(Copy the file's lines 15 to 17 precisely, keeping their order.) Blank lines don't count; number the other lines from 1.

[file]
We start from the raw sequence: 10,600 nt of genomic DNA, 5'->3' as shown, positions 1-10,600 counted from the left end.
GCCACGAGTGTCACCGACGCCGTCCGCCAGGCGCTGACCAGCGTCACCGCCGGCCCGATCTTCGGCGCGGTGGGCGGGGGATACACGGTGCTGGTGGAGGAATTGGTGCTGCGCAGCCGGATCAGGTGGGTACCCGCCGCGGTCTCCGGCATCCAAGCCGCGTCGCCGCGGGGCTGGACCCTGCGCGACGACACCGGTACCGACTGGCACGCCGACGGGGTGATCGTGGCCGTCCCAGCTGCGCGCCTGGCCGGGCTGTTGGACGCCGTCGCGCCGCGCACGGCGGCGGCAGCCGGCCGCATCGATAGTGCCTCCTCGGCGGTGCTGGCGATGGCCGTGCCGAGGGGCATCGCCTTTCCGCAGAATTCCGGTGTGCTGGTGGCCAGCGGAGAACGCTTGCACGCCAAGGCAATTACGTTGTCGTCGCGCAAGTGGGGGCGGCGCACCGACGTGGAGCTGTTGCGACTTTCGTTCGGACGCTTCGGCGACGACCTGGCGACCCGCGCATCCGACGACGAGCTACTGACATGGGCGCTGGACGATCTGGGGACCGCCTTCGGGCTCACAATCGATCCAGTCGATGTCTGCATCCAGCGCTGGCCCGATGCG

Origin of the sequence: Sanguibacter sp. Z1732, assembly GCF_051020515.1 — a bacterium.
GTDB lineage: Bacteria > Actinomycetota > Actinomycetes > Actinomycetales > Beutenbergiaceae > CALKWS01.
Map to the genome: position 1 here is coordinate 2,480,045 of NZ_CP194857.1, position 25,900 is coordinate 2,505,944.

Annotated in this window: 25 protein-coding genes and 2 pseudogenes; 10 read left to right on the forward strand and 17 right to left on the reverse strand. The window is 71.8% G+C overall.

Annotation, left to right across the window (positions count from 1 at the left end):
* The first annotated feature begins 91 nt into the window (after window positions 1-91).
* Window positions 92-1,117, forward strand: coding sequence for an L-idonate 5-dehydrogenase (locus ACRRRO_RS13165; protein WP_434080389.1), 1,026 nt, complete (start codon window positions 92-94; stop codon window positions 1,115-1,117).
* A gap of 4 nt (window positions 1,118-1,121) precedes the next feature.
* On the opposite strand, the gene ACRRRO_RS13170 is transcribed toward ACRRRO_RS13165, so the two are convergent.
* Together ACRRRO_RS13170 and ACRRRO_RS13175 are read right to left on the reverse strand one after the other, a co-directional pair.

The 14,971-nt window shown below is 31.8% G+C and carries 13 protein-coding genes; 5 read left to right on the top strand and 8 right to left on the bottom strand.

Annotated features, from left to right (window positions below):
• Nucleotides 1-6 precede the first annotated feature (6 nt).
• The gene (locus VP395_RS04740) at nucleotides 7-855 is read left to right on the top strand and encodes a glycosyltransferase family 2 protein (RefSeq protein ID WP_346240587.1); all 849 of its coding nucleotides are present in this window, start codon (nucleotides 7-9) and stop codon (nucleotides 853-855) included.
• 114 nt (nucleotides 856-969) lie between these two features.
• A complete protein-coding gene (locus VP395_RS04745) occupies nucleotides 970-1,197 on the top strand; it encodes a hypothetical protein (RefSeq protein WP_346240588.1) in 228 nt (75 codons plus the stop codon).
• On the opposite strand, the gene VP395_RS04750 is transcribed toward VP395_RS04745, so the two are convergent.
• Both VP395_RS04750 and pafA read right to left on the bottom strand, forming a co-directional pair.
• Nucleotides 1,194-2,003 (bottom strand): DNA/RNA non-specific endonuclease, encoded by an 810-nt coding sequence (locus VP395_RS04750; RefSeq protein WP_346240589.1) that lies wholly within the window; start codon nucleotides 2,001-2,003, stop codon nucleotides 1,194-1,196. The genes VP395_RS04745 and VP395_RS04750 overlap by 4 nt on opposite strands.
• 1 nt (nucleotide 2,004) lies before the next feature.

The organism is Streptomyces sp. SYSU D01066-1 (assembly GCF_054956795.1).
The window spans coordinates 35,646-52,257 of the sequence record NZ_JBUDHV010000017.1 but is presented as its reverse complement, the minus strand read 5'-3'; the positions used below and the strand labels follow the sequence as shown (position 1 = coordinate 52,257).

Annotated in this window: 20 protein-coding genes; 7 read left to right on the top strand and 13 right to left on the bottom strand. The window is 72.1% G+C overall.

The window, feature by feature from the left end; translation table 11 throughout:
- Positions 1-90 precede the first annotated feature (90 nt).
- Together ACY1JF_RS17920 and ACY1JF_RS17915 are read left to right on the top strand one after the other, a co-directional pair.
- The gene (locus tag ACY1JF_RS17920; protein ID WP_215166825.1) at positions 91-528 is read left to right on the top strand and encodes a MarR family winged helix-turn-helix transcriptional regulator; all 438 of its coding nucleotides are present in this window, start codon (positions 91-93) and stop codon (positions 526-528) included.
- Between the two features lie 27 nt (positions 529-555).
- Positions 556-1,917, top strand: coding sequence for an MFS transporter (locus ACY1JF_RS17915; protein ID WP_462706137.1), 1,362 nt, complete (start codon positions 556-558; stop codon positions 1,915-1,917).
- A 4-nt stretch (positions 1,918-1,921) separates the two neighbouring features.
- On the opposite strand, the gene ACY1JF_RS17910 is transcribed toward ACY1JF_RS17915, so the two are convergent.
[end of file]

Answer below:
• Nucleotides 1-6 precede the first annotated feature (6 nt).
• The gene (locus VP395_RS04740) at nucleotides 7-855 is read left to right on the top strand and encodes a glycosyltransferase family 2 protein (RefSeq protein ID WP_346240587.1); all 849 of its coding nucleotides are present in this window, start codon (nucleotides 7-9) and stop codon (nucleotides 853-855) included.
• 114 nt (nucleotides 856-969) lie between these two features.